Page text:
Jackie Robinson broke baseball’s color barrier in 1947 with the help of Dodgers owner Branch Rickey, who saw the benefits of Robinson’s arrival and the overall need to integrate a game that was only half as good as it could be because of its prejudicial and discriminatory practices of excluding people of color.
Despite the Dodgers bringing in Robinson, catcher Roy Campanella and pitcher Don Newcombe, some teams around MLB were much less eager to put an brother on.
On this day in 1951, Minnie Minoso became the first Black to play for the Chicago White Sox and went on to become an All-Star leftfielder. As a rookie, the speedy Minoso was one of the first Latin Americans to play in an MLB All-Star Game.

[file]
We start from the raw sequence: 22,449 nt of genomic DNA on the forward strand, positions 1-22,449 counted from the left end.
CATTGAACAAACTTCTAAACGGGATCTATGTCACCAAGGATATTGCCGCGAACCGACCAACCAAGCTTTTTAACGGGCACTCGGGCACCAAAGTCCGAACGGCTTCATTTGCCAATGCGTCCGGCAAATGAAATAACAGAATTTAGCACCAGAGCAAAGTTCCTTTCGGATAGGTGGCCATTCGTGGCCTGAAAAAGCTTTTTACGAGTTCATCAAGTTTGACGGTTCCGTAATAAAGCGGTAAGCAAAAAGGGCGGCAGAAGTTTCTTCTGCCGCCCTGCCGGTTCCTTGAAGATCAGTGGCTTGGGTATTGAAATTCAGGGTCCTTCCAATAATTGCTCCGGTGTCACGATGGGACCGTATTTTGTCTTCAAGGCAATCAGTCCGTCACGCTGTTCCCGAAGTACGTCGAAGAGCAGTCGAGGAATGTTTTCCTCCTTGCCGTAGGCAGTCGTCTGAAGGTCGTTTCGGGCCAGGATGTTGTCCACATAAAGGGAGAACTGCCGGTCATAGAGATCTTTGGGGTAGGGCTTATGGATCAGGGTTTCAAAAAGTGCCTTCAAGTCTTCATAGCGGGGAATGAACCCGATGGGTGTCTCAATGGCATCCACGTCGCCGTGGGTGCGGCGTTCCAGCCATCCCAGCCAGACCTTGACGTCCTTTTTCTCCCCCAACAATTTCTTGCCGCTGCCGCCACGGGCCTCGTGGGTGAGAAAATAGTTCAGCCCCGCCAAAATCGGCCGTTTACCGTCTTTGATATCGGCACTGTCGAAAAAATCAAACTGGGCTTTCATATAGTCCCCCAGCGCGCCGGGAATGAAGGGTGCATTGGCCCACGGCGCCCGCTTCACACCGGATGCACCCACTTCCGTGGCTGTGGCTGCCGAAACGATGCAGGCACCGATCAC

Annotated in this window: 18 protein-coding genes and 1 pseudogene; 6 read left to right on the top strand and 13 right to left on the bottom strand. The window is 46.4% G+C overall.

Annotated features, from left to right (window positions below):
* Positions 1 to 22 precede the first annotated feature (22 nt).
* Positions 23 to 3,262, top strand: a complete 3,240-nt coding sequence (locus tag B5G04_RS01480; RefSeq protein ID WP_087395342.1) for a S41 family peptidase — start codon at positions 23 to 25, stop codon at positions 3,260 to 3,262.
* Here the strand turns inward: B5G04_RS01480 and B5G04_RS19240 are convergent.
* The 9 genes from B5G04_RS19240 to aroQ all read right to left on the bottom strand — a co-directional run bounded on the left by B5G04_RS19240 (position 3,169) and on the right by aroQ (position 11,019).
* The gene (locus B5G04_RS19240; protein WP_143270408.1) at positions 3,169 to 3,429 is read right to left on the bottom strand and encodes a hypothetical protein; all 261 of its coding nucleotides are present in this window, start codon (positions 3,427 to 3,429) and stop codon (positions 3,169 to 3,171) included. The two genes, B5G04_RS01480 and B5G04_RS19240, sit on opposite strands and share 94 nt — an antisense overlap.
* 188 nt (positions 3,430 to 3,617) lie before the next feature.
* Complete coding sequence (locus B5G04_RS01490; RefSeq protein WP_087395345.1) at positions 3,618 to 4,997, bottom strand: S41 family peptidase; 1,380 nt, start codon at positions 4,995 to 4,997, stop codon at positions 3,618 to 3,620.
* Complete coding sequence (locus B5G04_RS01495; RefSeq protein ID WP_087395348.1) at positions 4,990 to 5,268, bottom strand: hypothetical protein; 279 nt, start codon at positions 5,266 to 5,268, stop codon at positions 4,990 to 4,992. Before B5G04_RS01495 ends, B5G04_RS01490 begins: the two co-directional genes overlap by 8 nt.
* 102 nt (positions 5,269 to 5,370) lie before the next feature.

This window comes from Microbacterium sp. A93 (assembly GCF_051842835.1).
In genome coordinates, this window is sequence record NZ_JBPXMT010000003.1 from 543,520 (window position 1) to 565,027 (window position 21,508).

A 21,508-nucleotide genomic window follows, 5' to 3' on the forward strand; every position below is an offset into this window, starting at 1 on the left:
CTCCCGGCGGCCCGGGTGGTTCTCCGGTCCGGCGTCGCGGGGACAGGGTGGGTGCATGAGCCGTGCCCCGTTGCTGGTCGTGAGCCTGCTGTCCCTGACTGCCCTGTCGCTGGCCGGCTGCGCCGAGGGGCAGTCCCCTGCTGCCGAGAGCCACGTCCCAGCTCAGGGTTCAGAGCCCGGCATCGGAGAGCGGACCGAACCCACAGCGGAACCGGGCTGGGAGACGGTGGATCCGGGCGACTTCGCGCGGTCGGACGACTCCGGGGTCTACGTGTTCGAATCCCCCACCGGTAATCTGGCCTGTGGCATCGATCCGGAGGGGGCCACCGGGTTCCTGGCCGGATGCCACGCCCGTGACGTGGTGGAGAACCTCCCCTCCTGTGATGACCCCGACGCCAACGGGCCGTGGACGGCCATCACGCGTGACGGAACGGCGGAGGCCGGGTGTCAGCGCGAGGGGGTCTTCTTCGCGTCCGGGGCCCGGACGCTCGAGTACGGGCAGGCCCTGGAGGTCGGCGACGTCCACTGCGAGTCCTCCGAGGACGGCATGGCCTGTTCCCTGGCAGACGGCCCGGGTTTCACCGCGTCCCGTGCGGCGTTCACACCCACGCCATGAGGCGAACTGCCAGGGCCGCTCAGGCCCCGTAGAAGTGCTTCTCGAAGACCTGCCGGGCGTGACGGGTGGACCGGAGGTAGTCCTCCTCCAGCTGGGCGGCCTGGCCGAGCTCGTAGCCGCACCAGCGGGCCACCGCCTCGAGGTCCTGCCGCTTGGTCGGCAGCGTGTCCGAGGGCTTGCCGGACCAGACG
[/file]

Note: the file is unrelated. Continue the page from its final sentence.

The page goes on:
(Minnie Minoso executes a picture perfect slide in 1953)
The “Cuban Rocket” first played in the Cuban Negro League and dominated there before coming to Chi-Town and becoming one of the most popular players in franchise history. Minoso was an All-Star nine times and won three Gold Gloves in his '30s. He also batted over .300 eight times and, along with Willie Mays, has been credited with leading the resurgence of speed as a lethal weapon in baseball, helping the “Go-Go” White Sox gel into one of baseball’s powerhouse squads in the 1950’s and '60s.
A true pioneer of the game and one of the first superstars of color in MLB, Minoso’s barrier-breaking entrance onto the White Sox should be remembered and celebrated.